Inflation is improving and the Fed's hawkish view is at odds with the economy, Jeremy Siegel said.
He noted that 26 of 27 inflation indicators have been below expectations in the last month.
It could mean the Fed won't have to raise rates as much as many observers are expecting.
Federal Reserve Chair Jerome Powell stressed at Jackson Hole that the central bank wouldn't be bringing down rates anytime soon and that sustained tightening of policy is needed to bring down inflation - but that's at odds with what the data is showing, Wharton professor Jeremy Siegel said in an interview with CNBC this week.
Out of 27 inflation indicators that have been recorded over the past month, 26 have reported below expected figures, Siegel said. Most recently, the Institute of Supply Management's Prices Index clocked in at 60% in July, down 18.5-points from June's 78.5%. That's the fourth largest decline the index has recorded, and the largest slide in manufacturing since the Great Recession.
He added that the CPI typically lags behind real drops in prices and that real estate prices may also be coming down, though that will go unrecorded for some time as well.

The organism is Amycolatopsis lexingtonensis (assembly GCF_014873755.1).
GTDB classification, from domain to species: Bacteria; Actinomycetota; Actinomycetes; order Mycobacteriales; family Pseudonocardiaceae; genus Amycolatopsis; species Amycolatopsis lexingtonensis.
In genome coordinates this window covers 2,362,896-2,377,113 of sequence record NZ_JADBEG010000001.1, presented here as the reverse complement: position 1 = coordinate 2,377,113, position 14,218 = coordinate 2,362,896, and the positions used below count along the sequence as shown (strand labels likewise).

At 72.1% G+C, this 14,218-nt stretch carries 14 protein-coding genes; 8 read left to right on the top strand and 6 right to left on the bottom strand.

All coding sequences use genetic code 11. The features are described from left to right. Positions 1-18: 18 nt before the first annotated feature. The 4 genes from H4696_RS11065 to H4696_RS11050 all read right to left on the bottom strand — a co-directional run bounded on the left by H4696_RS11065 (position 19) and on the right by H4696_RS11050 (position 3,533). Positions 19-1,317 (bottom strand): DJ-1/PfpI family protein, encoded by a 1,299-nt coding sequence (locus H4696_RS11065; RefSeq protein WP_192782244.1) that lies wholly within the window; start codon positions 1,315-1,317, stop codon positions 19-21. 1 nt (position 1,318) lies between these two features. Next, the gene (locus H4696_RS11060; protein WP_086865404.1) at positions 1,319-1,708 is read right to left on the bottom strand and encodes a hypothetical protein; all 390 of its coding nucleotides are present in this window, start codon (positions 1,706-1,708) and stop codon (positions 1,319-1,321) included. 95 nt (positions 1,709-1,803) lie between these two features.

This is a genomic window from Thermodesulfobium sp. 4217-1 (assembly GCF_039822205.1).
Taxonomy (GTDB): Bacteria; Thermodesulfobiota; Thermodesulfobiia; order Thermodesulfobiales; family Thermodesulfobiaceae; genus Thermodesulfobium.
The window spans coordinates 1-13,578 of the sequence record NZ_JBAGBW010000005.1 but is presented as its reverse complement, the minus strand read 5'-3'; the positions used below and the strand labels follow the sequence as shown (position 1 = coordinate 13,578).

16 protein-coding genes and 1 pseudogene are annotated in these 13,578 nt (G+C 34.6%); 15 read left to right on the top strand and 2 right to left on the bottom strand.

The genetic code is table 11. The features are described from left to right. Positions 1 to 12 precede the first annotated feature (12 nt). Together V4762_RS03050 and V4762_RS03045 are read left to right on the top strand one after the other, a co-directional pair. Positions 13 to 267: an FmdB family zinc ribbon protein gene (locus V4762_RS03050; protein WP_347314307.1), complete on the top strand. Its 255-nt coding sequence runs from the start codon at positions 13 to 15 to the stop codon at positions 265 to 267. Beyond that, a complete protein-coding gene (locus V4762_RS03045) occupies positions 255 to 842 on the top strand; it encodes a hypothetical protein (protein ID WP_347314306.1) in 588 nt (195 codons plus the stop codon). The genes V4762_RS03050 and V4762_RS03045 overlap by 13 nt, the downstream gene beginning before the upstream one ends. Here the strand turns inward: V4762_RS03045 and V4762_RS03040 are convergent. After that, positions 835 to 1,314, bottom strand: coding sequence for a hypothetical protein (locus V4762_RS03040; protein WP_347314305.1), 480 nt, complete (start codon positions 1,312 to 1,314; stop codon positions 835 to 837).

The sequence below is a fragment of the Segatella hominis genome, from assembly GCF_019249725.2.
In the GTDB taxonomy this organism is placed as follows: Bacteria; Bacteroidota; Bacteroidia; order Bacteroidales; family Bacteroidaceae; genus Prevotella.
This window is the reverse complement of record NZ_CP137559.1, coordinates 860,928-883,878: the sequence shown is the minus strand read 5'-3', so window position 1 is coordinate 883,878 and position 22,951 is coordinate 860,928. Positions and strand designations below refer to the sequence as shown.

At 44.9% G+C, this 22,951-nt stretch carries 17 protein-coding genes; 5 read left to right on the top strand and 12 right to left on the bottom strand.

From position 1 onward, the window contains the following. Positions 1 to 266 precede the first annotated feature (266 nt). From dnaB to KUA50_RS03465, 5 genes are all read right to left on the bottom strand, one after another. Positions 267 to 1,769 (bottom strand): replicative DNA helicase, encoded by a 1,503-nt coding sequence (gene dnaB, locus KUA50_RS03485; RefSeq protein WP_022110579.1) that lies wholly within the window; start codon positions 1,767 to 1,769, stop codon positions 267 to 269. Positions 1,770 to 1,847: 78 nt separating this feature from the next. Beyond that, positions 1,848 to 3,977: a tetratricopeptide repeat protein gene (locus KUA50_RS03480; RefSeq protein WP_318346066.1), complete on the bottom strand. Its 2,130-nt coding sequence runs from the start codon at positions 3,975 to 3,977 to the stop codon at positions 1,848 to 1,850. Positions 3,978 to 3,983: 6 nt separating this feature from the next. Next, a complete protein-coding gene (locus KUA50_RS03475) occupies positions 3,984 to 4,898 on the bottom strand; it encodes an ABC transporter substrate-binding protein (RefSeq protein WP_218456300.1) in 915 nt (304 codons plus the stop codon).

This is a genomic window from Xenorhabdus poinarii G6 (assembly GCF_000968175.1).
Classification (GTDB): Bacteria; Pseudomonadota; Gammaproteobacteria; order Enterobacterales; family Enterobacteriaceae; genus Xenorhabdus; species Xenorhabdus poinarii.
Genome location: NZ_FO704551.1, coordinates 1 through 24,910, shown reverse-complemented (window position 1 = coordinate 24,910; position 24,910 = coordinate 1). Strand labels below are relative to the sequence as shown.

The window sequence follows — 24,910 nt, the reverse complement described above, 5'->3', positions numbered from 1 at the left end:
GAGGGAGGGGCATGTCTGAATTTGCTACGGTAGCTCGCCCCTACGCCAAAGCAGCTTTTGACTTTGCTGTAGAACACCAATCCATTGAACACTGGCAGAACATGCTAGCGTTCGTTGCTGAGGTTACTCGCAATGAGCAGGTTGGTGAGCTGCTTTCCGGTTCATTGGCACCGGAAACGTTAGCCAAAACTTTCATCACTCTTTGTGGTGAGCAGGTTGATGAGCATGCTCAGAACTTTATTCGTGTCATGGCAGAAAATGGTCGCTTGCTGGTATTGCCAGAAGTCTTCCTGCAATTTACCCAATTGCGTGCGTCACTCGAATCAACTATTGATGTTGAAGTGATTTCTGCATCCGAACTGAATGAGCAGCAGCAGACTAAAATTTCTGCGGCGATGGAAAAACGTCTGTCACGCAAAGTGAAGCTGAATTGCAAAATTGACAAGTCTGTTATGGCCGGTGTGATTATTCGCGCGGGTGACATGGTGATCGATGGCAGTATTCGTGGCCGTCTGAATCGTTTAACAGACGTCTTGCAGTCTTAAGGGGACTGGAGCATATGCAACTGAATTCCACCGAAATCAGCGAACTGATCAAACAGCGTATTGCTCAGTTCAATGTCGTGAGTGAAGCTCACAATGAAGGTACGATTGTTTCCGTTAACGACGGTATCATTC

"The inflation news is on really on the ground, really coming in really well, and that's why I was shocked when Powell was acting last Friday like things are getting worse and worse and worse," Siegel said in an interview with CNBC on Wednesday.
Though Siegel had warned the economy had an inflation problem as early as 2020, he's been outspoken in recent months about the Fed's need to slow down its rate hikes, as central bankers risk overtightening the economy. At the September Federal Open Markets Committee meeting last year, half of FOMC members said there was no need to raise rates into 2022, and the most hawkish prediction was a 50-point rate hike, Siegel pointed out. The Fed has hiked the effective federal funds rate by 150 points this year so far.
"So do they really have the ability to see the future? Not really … it was just a year ago that everyone said I'm not even thinking about thinking about raising rates," he said.
Siegel said that central bankers would soon start to slow down the pace of rate hikes as more inflation news data to light, and the Fed only needs to hike another 100 basis points this year before pivoting. The current policy rate is 2.25%-2.5%.
"I don't think they need to go higher than that. And steering the market by saying, 'We're going to stay high through 2023' when they have no idea what's going to be happening in 2023. It was really not a good image to project," he said.